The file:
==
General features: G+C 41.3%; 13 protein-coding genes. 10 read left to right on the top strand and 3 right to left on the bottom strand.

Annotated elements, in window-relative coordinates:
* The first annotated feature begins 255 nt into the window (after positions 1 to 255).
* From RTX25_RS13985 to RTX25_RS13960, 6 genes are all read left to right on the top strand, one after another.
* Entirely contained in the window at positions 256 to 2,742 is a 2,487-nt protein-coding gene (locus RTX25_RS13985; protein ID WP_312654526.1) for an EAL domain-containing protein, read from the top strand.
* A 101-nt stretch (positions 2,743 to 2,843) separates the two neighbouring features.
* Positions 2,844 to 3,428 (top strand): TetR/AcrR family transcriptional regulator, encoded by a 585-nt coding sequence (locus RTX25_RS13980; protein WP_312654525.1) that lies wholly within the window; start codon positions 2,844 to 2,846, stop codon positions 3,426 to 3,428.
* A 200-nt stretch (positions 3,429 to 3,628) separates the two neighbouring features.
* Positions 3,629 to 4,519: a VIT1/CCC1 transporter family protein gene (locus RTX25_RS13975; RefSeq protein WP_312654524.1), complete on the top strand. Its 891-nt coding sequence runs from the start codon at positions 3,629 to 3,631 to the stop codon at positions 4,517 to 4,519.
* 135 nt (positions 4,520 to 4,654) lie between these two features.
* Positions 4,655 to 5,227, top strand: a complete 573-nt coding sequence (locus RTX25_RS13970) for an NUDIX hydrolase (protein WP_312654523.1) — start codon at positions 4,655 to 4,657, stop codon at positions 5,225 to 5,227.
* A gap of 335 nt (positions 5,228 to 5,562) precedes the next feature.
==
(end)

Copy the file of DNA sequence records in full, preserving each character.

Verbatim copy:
General features: G+C 41.3%; 13 protein-coding genes. 10 read left to right on the top strand and 3 right to left on the bottom strand.

Annotated elements, in window-relative coordinates:
* The first annotated feature begins 255 nt into the window (after positions 1 to 255).
* From RTX25_RS13985 to RTX25_RS13960, 6 genes are all read left to right on the top strand, one after another.
* Entirely contained in the window at positions 256 to 2,742 is a 2,487-nt protein-coding gene (locus RTX25_RS13985; protein ID WP_312654526.1) for an EAL domain-containing protein, read from the top strand.
* A 101-nt stretch (positions 2,743 to 2,843) separates the two neighbouring features.
* Positions 2,844 to 3,428 (top strand): TetR/AcrR family transcriptional regulator, encoded by a 585-nt coding sequence (locus RTX25_RS13980; protein WP_312654525.1) that lies wholly within the window; start codon positions 2,844 to 2,846, stop codon positions 3,426 to 3,428.
* A 200-nt stretch (positions 3,429 to 3,628) separates the two neighbouring features.
* Positions 3,629 to 4,519: a VIT1/CCC1 transporter family protein gene (locus RTX25_RS13975; RefSeq protein WP_312654524.1), complete on the top strand. Its 891-nt coding sequence runs from the start codon at positions 3,629 to 3,631 to the stop codon at positions 4,517 to 4,519.
* 135 nt (positions 4,520 to 4,654) lie between these two features.
* Positions 4,655 to 5,227, top strand: a complete 573-nt coding sequence (locus RTX25_RS13970) for an NUDIX hydrolase (protein WP_312654523.1) — start codon at positions 4,655 to 4,657, stop codon at positions 5,225 to 5,227.
* A gap of 335 nt (positions 5,228 to 5,562) precedes the next feature.